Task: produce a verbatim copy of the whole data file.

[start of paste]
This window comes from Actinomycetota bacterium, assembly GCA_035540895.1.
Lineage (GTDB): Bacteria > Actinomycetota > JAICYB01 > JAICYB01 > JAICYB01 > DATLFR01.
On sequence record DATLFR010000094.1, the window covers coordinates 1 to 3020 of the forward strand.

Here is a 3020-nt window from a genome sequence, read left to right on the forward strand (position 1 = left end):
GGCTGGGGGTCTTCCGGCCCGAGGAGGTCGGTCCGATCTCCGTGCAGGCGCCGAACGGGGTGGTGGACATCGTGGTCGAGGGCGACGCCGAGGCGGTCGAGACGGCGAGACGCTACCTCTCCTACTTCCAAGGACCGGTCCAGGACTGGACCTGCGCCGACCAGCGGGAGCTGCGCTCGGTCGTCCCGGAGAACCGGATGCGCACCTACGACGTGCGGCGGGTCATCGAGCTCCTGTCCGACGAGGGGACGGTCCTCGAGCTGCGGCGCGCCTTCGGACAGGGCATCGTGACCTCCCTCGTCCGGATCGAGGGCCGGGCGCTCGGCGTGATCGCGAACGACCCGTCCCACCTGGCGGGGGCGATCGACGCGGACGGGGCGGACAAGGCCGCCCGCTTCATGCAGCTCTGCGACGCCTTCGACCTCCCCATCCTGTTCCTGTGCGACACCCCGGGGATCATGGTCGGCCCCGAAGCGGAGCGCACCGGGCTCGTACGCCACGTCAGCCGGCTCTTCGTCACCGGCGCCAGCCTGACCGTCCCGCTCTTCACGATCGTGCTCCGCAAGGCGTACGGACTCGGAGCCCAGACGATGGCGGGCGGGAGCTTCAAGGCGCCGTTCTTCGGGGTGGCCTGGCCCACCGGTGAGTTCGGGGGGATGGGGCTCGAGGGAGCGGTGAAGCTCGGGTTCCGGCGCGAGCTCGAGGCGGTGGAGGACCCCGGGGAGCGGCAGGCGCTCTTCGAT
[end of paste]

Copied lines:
This window comes from Actinomycetota bacterium, assembly GCA_035540895.1.
Lineage (GTDB): Bacteria > Actinomycetota > JAICYB01 > JAICYB01 > JAICYB01 > DATLFR01.
On sequence record DATLFR010000094.1, the window covers coordinates 1 to 3020 of the forward strand.

Here is a 3020-nt window from a genome sequence, read left to right on the forward strand (position 1 = left end):
GGCTGGGGGTCTTCCGGCCCGAGGAGGTCGGTCCGATCTCCGTGCAGGCGCCGAACGGGGTGGTGGACATCGTGGTCGAGGGCGACGCCGAGGCGGTCGAGACGGCGAGACGCTACCTCTCCTACTTCCAAGGACCGGTCCAGGACTGGACCTGCGCCGACCAGCGGGAGCTGCGCTCGGTCGTCCCGGAGAACCGGATGCGCACCTACGACGTGCGGCGGGTCATCGAGCTCCTGTCCGACGAGGGGACGGTCCTCGAGCTGCGGCGCGCCTTCGGACAGGGCATCGTGACCTCCCTCGTCCGGATCGAGGGCCGGGCGCTCGGCGTGATCGCGAACGACCCGTCCCACCTGGCGGGGGCGATCGACGCGGACGGGGCGGACAAGGCCGCCCGCTTCATGCAGCTCTGCGACGCCTTCGACCTCCCCATCCTGTTCCTGTGCGACACCCCGGGGATCATGGTCGGCCCCGAAGCGGAGCGCACCGGGCTCGTACGCCACGTCAGCCGGCTCTTCGTCACCGGCGCCAGCCTGACCGTCCCGCTCTTCACGATCGTGCTCCGCAAGGCGTACGGACTCGGAGCCCAGACGATGGCGGGCGGGAGCTTCAAGGCGCCGTTCTTCGGGGTGGCCTGGCCCACCGGTGAGTTCGGGGGGATGGGGCTCGAGGGAGCGGTGAAGCTCGGGTTCCGGCGCGAGCTCGAGGCGGTGGAGGACCCCGGGGAGCGGCAGGCGCTCTTCGAT